Archive for the ‘Advocate on Steroids for Caregiving’ Category

500 FREE Resources to Help with Resident to Resident Aggression – Dementia

eilon_blog_nameClick Above to go to Eilon’s Blog

Eilon Caspi picTwo years ago in April, Eilon Caspi, a Gerontologist & Dementia Behavior Specialist, launched a blog called: The Center for Prevention of Aggression Between Residents with Dementia.   Since then he has posted over 500 free resources on the center. The goal of the center is to raise awareness and improve understanding regarding the root causes of prevalent but under-recognized behaviors.  In addition, it is his hope that with this information people will be able to apply strategies which could help prevent and de-escalate unwanted reactions, we like to label “behaviors.

Eilon also helps out on “Dementia Chats,” a webinar Alzheimer’s Speaks provides FREE of charge to those who want to ask questions and have a discuss with our panel of experts who are diagnosed and living with dementia.  The webinars are on the 2nd and 4th Tuesday of each month from  3pm to 4pm EST, 2pm to 3pm CST, 1pm to 2pm MST, 12pm to 1pm PST.  For more information on Dementia Chats CLICK HERETo go directly to the webinar, when live Click Here.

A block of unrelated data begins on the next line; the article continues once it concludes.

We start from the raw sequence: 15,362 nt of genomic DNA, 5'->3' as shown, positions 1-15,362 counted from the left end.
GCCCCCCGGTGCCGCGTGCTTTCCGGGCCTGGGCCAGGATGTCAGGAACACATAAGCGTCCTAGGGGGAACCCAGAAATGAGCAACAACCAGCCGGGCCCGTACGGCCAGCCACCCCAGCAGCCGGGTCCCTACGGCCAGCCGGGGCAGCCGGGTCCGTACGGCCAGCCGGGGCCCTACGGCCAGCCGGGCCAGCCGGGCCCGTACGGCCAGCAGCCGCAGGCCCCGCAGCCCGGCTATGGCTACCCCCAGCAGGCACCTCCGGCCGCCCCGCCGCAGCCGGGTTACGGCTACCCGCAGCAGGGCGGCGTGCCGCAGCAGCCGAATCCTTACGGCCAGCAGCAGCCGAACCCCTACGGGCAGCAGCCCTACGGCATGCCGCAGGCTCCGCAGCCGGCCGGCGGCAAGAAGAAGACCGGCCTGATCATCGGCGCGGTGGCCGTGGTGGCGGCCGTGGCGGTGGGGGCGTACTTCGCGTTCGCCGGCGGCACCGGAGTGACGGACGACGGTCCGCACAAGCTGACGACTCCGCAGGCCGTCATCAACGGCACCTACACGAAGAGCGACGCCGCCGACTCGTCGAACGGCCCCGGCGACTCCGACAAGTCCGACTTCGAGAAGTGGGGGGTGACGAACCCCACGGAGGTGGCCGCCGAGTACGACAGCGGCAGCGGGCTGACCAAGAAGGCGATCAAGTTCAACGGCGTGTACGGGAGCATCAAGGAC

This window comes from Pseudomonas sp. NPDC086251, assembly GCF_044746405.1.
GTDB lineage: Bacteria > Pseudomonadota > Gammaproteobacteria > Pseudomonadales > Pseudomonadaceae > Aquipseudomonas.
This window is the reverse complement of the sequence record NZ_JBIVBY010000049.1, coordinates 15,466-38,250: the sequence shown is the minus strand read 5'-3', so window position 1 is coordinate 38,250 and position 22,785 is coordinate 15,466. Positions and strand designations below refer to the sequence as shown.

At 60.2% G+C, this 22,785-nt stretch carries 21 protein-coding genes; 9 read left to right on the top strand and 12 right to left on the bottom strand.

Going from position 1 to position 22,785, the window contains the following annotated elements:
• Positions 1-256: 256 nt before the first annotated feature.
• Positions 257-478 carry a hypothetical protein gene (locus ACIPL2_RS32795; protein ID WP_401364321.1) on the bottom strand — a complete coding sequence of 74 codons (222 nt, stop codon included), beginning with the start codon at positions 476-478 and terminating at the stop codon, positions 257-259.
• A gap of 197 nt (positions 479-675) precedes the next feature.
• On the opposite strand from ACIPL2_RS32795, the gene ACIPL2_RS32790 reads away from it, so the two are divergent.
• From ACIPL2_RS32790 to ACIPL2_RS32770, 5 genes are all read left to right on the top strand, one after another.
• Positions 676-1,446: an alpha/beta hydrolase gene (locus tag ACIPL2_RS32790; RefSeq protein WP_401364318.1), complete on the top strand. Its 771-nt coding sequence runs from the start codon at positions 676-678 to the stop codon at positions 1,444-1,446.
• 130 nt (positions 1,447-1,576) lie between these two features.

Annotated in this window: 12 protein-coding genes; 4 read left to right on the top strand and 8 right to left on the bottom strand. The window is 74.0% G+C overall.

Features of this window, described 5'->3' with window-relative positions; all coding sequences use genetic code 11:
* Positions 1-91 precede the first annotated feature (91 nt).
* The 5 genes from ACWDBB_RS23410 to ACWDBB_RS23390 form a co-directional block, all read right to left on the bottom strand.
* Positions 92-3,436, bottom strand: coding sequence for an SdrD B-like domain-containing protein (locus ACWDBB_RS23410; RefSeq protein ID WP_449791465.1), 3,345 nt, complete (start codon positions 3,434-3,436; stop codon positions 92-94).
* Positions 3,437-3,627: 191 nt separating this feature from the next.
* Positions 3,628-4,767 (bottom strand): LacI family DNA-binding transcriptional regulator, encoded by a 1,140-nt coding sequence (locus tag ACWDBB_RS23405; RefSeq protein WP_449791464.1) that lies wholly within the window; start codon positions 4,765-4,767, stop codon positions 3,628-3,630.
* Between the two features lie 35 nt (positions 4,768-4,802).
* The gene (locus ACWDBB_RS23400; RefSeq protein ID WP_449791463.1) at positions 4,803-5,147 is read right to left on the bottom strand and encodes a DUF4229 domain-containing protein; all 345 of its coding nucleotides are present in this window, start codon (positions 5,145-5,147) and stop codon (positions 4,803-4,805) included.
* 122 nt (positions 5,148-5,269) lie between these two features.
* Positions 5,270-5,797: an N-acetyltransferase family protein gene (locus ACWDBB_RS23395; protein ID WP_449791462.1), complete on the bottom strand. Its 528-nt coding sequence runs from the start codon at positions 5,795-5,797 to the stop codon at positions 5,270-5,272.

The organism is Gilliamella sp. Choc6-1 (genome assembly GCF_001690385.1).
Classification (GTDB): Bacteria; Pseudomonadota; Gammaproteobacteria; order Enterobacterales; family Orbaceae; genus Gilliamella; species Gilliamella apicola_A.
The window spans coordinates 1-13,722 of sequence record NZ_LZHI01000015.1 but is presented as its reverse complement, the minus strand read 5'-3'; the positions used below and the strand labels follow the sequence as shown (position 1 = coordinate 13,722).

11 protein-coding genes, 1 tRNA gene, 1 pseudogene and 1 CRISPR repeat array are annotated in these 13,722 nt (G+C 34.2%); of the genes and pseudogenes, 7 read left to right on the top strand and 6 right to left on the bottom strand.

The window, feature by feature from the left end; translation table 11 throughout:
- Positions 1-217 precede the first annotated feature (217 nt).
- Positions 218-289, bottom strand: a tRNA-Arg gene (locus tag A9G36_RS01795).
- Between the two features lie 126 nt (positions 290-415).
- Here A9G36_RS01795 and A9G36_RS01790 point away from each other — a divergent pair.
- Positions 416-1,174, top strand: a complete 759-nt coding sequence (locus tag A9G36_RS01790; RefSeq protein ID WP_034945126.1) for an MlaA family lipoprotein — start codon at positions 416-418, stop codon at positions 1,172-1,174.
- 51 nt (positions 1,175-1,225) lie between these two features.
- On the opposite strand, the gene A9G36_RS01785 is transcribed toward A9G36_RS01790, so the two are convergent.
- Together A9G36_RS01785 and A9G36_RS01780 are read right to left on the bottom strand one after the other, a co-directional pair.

For additional information on Dementia and Caregiving please check out our website below.

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Need a Speaker on Dementia, Alzheimer’s or Caregiving;

Check out all of the programs Lori La Bey has below.



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In Memory

By: Michelle Remold

This past Friday, April 4, would have been my grandpa’s 97th birthday. My grandpa passed away six years ago on Saturday, April 5. I have written about my grandpa before, but thought that this would be a good way to honor his memory and his birthday.

My grandpa had Alzheimer’s during much of my childhood. At first, visiting him in the nursing home was strange to me. I didn’t understand why everyone on his dementia care wing acted the way they did. Soon the ‘strangeness’ of visiting the nursing home was overshadowed by all the smiles I would get from the other residents and I enjoyed visiting with them and learning more about them. There were a few WWII veterans, a former teacher, a nurse, farmers, cooks, and more.

Looking back I learned many things from spending time in the nursing home. I learned patience, empathy, not to take things too seriously, and mostly I found my career path. I realized that I wanted to work with older adults and especially focus on those with Alzheimer’s and dementia.